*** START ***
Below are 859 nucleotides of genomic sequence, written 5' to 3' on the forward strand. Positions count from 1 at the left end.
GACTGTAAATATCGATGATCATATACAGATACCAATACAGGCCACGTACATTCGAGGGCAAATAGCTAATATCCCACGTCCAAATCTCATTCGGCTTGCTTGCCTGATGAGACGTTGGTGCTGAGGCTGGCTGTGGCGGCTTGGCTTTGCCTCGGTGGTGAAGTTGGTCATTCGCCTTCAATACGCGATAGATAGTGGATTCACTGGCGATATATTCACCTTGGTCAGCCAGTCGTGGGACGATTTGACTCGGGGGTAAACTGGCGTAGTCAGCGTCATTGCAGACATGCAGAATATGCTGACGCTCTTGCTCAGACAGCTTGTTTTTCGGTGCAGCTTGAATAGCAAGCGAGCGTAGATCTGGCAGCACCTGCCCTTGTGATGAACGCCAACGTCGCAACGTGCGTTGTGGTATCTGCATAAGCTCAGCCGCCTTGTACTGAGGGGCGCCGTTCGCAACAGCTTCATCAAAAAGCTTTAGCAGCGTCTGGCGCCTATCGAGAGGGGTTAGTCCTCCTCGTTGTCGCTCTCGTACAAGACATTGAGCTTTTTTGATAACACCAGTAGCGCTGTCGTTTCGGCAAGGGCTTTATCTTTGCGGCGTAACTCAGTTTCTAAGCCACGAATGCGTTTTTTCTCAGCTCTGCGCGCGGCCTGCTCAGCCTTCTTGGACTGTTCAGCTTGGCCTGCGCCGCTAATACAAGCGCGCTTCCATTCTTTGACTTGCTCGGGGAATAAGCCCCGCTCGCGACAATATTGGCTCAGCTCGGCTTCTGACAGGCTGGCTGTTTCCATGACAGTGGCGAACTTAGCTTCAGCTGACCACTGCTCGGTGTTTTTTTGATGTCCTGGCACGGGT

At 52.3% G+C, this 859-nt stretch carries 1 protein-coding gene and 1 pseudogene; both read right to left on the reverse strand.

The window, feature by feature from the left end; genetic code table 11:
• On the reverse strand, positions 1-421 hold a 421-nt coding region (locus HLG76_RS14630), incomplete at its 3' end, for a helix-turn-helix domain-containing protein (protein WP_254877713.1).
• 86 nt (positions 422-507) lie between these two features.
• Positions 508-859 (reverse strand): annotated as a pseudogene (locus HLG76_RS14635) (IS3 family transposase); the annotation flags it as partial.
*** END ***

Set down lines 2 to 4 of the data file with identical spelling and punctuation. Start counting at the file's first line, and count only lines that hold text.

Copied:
GACTGTAAATATCGATGATCATATACAGATACCAATACAGGCCACGTACATTCGAGGGCAAATAGCTAATATCCCACGTCCAAATCTCATTCGGCTTGCTTGCCTGATGAGACGTTGGTGCTGAGGCTGGCTGTGGCGGCTTGGCTTTGCCTCGGTGGTGAAGTTGGTCATTCGCCTTCAATACGCGATAGATAGTGGATTCACTGGCGATATATTCACCTTGGTCAGCCAGTCGTGGGACGATTTGACTCGGGGGTAAACTGGCGTAGTCAGCGTCATTGCAGACATGCAGAATATGCTGACGCTCTTGCTCAGACAGCTTGTTTTTCGGTGCAGCTTGAATAGCAAGCGAGCGTAGATCTGGCAGCACCTGCCCTTGTGATGAACGCCAACGTCGCAACGTGCGTTGTGGTATCTGCATAAGCTCAGCCGCCTTGTACTGAGGGGCGCCGTTCGCAACAGCTTCATCAAAAAGCTTTAGCAGCGTCTGGCGCCTATCGAGAGGGGTTAGTCCTCCTCGTTGTCGCTCTCGTACAAGACATTGAGCTTTTTTGATAACACCAGTAGCGCTGTCGTTTCGGCAAGGGCTTTATCTTTGCGGCGTAACTCAGTTTCTAAGCCACGAATGCGTTTTTTCTCAGCTCTGCGCGCGGCCTGCTCAGCCTTCTTGGACTGTTCAGCTTGGCCTGCGCCGCTAATACAAGCGCGCTTCCATTCTTTGACTTGCTCGGGGAATAAGCCCCGCTCGCGACAATATTGGCTCAGCTCGGCTTCTGACAGGCTGGCTGTTTCCATGACAGTGGCGAACTTAGCTTCAGCTGACCACTGCTCGGTGTTTTTTTGATGTCCTGGCACGGGT

At 52.3% G+C, this 859-nt stretch carries 1 protein-coding gene and 1 pseudogene; both read right to left on the reverse strand.

The window, feature by feature from the left end; genetic code table 11: